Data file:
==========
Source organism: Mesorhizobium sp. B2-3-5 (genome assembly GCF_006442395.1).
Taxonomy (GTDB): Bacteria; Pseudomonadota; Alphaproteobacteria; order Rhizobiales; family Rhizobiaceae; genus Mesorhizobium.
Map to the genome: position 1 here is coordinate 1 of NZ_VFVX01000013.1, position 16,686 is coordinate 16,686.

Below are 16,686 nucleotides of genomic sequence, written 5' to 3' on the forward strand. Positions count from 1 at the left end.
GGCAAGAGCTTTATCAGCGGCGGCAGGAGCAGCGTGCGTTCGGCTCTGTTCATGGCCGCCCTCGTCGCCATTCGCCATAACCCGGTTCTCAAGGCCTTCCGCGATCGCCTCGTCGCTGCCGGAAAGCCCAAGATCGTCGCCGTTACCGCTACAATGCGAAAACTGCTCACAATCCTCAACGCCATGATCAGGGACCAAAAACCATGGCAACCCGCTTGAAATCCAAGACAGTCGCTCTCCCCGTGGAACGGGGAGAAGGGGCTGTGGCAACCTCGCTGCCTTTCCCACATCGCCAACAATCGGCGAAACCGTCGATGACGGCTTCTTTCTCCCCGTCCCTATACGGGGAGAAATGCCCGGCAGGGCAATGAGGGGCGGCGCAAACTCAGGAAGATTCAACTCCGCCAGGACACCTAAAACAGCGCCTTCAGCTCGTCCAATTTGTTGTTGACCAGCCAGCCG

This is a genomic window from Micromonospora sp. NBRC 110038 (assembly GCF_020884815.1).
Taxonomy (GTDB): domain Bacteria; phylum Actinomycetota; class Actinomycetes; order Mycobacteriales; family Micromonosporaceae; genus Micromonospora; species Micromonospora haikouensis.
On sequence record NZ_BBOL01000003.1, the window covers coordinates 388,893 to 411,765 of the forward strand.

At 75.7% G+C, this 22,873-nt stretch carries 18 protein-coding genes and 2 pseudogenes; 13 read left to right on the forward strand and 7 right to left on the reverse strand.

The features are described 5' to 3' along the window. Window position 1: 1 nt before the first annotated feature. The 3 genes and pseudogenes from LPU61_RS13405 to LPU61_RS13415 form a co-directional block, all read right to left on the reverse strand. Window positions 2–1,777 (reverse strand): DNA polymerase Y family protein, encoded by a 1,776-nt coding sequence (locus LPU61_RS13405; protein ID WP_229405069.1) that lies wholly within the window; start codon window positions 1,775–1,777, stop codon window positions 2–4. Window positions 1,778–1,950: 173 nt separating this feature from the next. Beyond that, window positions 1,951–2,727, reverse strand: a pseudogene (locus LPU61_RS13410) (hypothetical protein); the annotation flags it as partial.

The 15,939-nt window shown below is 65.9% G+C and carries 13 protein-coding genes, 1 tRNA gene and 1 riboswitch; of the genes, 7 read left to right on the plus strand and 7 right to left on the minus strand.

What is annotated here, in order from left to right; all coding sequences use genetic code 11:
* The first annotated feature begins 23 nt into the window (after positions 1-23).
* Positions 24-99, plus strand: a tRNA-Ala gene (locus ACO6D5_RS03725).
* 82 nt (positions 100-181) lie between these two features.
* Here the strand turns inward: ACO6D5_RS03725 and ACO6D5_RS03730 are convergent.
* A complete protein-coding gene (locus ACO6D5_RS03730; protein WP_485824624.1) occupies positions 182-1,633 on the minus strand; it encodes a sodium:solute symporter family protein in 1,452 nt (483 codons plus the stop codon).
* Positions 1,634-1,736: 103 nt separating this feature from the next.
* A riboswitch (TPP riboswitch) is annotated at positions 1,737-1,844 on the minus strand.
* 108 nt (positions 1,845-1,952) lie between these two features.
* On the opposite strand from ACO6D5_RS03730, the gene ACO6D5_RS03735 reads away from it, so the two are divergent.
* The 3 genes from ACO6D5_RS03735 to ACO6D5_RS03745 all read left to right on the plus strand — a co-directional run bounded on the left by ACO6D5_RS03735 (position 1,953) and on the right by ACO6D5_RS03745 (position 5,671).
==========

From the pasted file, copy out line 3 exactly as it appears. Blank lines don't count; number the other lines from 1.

Map to the genome: position 1 here is coordinate 1 of NZ_VFVX01000013.1, position 16,686 is coordinate 16,686.